“Do you consider writing to be a Hobby alone? Or do you intend to build a business around it”
This is a question I often ask people who approach me with the idea of writing and self-publishing a book. Mostly young people who are new to the industry and do not have a lot of information about how to go about the Self-Publishing process. So I thought I’d write about it here since I was recently approached by a young woman who’s writing her first novel (yayy her!). The core of the question is this: What goals do you have for this book? Is it the first of many or something you just want to try and see where it takes you? Do you plan to become an author with websites and blogs and networks or is this just something you want to put out to see your name in print? Do you plan to publish Traditionally or Self-Publish?
It benefits to weigh the pros and cons of self-publishing and traditional publishing. Even though I’m a Self-Publisher, by looking into TP (the unofficial abbreviation for Traditional Publishing), I’ve learned a lot in my career. I’ve learned how to be better organized for example. I have always said myself: “if you don’t think you can put in the work necessary for self-publishing, it may be a good idea not to.” But I have learned too that everyone does not have this option, though they have this option. For most people, the option to publish traditionally flies out the window at the thought that it will never happen because it’s based on the approval of someone outside of themselves and it is therefore no guarantee. But as a result, they blindly plunge into this ever growing sea of books and fall into the category of a Hobbyist Writer.
What is a Hobbyist Writer? Something I made up. But, more specifically, a Hobbyist Writer is someone who’s infatuated with the idea of publishing. There is no specific goal or reasoning behind publishing the book except to see what it’s like to hold its preciousness between your fingers and bask in the awe of what you’ve done. The internet has made it easy to publish almost anything. Thus, there are waves of new authors out there who write specifically to publish their work and to see it in print. I think this is great. On the other hand, if you plan to get more serious and organized, to simply write books and publish them without vision, or direction does nothing for your writing career. So know what you want and the requirements to obtain it. Writing a book doesn’t have to mean you want to publish it and publishing a book doesn’t mean you want to sell it. Thanks to today’s technology, we have these options. You can sell a book or you can just give it away for free. So I would definitely say to clearly define your goals before stepping out. A goal is a desired result that a person or a system envisions, plans and commits to achieve and in my opinion does tend to change over time.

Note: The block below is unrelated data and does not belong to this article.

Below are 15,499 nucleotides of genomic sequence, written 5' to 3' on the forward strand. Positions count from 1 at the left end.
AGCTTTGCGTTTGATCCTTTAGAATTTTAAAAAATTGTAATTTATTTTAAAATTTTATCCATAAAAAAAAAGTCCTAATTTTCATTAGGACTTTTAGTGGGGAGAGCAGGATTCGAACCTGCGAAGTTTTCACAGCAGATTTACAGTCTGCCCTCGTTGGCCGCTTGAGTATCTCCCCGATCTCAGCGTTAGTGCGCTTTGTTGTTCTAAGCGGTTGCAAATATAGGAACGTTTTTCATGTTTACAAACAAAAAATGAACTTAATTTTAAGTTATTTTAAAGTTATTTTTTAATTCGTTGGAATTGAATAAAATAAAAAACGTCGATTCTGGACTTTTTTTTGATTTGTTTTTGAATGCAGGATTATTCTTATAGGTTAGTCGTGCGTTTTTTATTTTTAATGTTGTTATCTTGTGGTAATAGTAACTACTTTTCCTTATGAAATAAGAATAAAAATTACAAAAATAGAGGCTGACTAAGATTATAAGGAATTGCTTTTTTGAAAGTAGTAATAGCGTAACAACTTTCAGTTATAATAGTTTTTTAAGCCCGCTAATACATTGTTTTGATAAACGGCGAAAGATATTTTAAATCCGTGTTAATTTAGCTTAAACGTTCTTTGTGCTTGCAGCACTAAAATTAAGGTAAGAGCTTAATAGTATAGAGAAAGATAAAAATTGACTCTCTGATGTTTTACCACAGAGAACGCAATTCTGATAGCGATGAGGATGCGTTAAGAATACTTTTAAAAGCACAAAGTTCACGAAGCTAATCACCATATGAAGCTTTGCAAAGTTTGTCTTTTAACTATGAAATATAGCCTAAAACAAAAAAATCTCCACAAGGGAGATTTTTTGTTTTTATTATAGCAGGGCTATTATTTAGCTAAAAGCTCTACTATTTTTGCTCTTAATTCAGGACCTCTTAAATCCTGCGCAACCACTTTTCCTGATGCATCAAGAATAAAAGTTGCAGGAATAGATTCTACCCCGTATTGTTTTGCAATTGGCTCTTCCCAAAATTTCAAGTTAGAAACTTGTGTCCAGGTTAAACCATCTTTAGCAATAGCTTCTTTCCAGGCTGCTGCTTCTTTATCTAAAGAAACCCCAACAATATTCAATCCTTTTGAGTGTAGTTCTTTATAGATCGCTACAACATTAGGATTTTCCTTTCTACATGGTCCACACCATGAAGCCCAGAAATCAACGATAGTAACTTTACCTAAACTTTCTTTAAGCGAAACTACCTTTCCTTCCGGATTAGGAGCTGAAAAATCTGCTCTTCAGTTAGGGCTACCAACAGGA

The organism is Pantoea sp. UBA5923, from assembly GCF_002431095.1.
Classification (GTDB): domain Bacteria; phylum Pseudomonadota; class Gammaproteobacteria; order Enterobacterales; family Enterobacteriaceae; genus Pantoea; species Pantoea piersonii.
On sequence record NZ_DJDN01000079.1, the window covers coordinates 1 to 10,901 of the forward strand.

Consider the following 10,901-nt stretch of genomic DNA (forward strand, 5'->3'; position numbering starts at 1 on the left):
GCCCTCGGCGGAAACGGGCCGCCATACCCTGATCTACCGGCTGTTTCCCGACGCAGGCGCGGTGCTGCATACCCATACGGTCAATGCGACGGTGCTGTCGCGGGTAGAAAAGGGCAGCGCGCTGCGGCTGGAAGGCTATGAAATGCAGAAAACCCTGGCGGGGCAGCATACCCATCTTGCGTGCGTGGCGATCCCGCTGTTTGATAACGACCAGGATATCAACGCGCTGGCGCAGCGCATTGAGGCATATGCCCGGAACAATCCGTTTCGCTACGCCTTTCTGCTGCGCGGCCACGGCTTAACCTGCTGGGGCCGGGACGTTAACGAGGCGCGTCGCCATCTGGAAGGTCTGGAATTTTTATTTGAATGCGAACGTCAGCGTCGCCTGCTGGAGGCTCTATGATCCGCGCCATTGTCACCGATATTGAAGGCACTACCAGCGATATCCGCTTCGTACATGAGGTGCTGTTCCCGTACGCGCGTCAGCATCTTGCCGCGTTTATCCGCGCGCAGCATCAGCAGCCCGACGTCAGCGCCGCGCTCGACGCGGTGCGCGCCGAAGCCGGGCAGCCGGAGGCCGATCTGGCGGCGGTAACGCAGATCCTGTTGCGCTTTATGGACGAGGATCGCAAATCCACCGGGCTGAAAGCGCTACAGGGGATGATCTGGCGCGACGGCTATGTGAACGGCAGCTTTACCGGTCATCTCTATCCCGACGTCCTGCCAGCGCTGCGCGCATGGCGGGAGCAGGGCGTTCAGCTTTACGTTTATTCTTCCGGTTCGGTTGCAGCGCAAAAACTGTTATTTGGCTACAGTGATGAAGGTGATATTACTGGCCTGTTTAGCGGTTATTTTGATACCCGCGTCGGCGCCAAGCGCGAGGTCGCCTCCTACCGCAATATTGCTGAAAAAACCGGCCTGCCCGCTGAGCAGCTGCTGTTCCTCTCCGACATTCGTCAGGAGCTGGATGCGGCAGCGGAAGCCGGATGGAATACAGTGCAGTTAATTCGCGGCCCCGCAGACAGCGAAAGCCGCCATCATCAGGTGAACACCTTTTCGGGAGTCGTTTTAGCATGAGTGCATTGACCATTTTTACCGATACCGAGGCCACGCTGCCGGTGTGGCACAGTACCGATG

Personally, I publish often, at least once a year (with the exception of this year, where I plan to publish three books as part of a short story series) because I like writing and I think the best way to polish any skill is to do it often. And I do hope that the more I engage in the process, the better at it I’ll become and the more people I’ll reach. What I enjoy most is that with each book I learn something new, and I am able to add that to my stored chamber of experience. Though I write a lot, I do not consider myself a Hobbyist Writer because the desired result, the end game if you will, is to build something greater than a sea of published books. There’s a lot I want to do eventually that go beyond writing my own books. At the same time, I like to keep everything organized and this is when the business me kicks in. I believe that everything you do, whether you get paid or not, should be done with some level of professionalism. So if you’re going to write a book, it should have some level of significance even if it’s just a hobby. If nothing else, I have learned that if you don’t place value on your work, no one will. And that’s why established and clearly set goals are important; it adds value to the work. Whether that work comprises something you just want to try or something you want to build on.